>Section 618 of the Economic Growth and Tax Relief Reconciliation Act of 2001 (EGTRRA) provided for the Retirement Savings Credit, more commonly referred to as a “Saver’s Credit,” as an income tax credit specifically designed to encourage lower-income workers to save for retirement. Under the credit, a participant with an adjusted gross income that does not exceed $50,000 for couples and $25,000 for singles could receive a credit for contributions to their employers defined contribution plan.
For example, a single taxpayer with adjusted gross income of $15,000 could receive a credit a reduction of taxes owed equal to half of his or her contributions (up to $2,000 of contributions). So, if he contributes $1,000 to his 401(k), he will be able to reduce his federal income tax bill by $500. That is in addition to the benefits of pre-tax savings and any employer match. Contributions by or for either or both spouses, up to $2,000 per year for each spouse, can give rise to the Saver’s Credit.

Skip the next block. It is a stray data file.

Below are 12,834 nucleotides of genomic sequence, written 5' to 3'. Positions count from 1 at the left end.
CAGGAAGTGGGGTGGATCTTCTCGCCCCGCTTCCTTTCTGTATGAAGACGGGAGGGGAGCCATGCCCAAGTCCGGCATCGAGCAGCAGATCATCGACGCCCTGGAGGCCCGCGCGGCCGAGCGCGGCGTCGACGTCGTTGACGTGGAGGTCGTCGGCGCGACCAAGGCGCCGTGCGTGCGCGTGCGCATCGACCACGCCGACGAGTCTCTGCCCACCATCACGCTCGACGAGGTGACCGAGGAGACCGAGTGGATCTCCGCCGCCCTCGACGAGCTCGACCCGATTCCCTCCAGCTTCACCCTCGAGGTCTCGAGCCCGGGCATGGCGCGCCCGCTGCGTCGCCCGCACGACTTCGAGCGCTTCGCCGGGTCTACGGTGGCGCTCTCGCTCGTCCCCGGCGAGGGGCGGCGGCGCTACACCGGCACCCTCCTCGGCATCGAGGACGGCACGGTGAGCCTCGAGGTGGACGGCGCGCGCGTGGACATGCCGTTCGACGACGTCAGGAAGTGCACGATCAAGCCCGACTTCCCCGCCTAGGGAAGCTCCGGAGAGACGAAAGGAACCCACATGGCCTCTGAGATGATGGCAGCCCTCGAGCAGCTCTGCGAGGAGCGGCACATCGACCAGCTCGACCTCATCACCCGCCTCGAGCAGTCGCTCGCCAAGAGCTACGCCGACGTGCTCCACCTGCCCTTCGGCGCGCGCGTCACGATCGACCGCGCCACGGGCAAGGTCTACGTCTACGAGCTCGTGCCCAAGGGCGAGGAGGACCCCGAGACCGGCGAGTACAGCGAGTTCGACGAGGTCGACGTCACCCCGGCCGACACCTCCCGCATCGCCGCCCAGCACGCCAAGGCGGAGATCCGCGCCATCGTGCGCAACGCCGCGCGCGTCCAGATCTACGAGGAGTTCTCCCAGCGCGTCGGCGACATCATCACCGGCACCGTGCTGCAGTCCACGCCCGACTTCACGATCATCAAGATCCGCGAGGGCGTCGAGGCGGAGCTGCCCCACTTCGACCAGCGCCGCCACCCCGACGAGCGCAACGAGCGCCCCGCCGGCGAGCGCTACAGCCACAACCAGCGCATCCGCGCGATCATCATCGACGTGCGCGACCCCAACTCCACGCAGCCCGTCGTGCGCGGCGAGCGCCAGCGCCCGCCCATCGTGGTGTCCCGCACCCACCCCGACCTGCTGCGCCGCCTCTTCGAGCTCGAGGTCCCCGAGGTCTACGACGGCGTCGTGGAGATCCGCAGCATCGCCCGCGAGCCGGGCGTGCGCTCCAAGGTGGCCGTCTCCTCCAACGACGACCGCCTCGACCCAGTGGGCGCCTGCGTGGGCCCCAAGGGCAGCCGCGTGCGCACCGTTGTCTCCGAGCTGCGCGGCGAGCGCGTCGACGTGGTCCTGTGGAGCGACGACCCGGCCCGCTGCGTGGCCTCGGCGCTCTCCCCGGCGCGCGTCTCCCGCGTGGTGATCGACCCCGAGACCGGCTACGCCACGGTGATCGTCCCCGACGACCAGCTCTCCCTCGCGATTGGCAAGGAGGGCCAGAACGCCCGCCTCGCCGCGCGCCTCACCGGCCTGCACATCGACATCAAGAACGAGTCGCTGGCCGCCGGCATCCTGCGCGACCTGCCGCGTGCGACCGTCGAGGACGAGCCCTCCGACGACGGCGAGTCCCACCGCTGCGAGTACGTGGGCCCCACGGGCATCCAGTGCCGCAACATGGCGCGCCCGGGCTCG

The credit definitely did not go by last year unnoticed. It is estimated 3.7 million low- to modest-income tax filers put money into a 401(k) or an Individual Retirement Account (IRA) last year due to provisions in the Saver’s Credit.
However, the future of the credit may be in doubt as it was left off of the President Bush’s 2005 federal budget proposals. Unless extended by the U.S. Congress, the credit will expire after 2006 (See Saver’s Credit Left Off 2005 Budget).
A copy of the CRS report is available under the “Related Readings” sidebar.